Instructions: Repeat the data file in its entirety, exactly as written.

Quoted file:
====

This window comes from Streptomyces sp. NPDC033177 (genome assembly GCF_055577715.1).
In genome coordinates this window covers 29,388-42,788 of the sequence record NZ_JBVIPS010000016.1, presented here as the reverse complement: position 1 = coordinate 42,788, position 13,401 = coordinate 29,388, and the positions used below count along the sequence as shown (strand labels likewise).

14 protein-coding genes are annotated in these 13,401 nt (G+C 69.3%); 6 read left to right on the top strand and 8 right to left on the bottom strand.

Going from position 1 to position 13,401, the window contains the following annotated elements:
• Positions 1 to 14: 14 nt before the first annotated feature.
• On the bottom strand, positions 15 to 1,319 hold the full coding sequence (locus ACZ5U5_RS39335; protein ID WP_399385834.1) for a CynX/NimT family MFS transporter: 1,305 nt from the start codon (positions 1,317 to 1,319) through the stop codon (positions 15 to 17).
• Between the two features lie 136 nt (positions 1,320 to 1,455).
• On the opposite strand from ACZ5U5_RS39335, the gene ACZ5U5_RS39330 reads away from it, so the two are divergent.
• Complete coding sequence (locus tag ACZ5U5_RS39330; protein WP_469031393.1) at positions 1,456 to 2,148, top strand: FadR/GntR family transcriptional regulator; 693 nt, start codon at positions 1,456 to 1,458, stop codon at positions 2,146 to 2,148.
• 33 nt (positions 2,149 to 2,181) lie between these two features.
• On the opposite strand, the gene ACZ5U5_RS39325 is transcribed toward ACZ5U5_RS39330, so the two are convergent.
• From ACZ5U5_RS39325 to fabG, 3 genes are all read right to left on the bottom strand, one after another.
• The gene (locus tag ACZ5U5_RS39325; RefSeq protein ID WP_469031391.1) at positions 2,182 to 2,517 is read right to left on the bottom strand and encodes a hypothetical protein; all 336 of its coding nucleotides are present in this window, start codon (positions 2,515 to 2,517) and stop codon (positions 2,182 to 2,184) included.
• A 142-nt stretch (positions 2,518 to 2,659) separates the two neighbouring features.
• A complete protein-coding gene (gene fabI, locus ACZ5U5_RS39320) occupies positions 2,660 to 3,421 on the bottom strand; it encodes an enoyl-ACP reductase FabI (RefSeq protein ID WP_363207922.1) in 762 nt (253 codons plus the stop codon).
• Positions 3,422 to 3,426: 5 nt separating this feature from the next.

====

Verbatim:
This window comes from Streptomyces sp. NPDC033177 (genome assembly GCF_055577715.1).
In genome coordinates this window covers 29,388-42,788 of the sequence record NZ_JBVIPS010000016.1, presented here as the reverse complement: position 1 = coordinate 42,788, position 13,401 = coordinate 29,388, and the positions used below count along the sequence as shown (strand labels likewise).

14 protein-coding genes are annotated in these 13,401 nt (G+C 69.3%); 6 read left to right on the top strand and 8 right to left on the bottom strand.

Going from position 1 to position 13,401, the window contains the following annotated elements:
• Positions 1 to 14: 14 nt before the first annotated feature.
• On the bottom strand, positions 15 to 1,319 hold the full coding sequence (locus ACZ5U5_RS39335; protein ID WP_399385834.1) for a CynX/NimT family MFS transporter: 1,305 nt from the start codon (positions 1,317 to 1,319) through the stop codon (positions 15 to 17).
• Between the two features lie 136 nt (positions 1,320 to 1,455).
• On the opposite strand from ACZ5U5_RS39335, the gene ACZ5U5_RS39330 reads away from it, so the two are divergent.
• Complete coding sequence (locus tag ACZ5U5_RS39330; protein WP_469031393.1) at positions 1,456 to 2,148, top strand: FadR/GntR family transcriptional regulator; 693 nt, start codon at positions 1,456 to 1,458, stop codon at positions 2,146 to 2,148.
• 33 nt (positions 2,149 to 2,181) lie between these two features.
• On the opposite strand, the gene ACZ5U5_RS39325 is transcribed toward ACZ5U5_RS39330, so the two are convergent.
• From ACZ5U5_RS39325 to fabG, 3 genes are all read right to left on the bottom strand, one after another.
• The gene (locus tag ACZ5U5_RS39325; RefSeq protein ID WP_469031391.1) at positions 2,182 to 2,517 is read right to left on the bottom strand and encodes a hypothetical protein; all 336 of its coding nucleotides are present in this window, start codon (positions 2,515 to 2,517) and stop codon (positions 2,182 to 2,184) included.
• A 142-nt stretch (positions 2,518 to 2,659) separates the two neighbouring features.
• A complete protein-coding gene (gene fabI, locus ACZ5U5_RS39320) occupies positions 2,660 to 3,421 on the bottom strand; it encodes an enoyl-ACP reductase FabI (RefSeq protein ID WP_363207922.1) in 762 nt (253 codons plus the stop codon).
• Positions 3,422 to 3,426: 5 nt separating this feature from the next.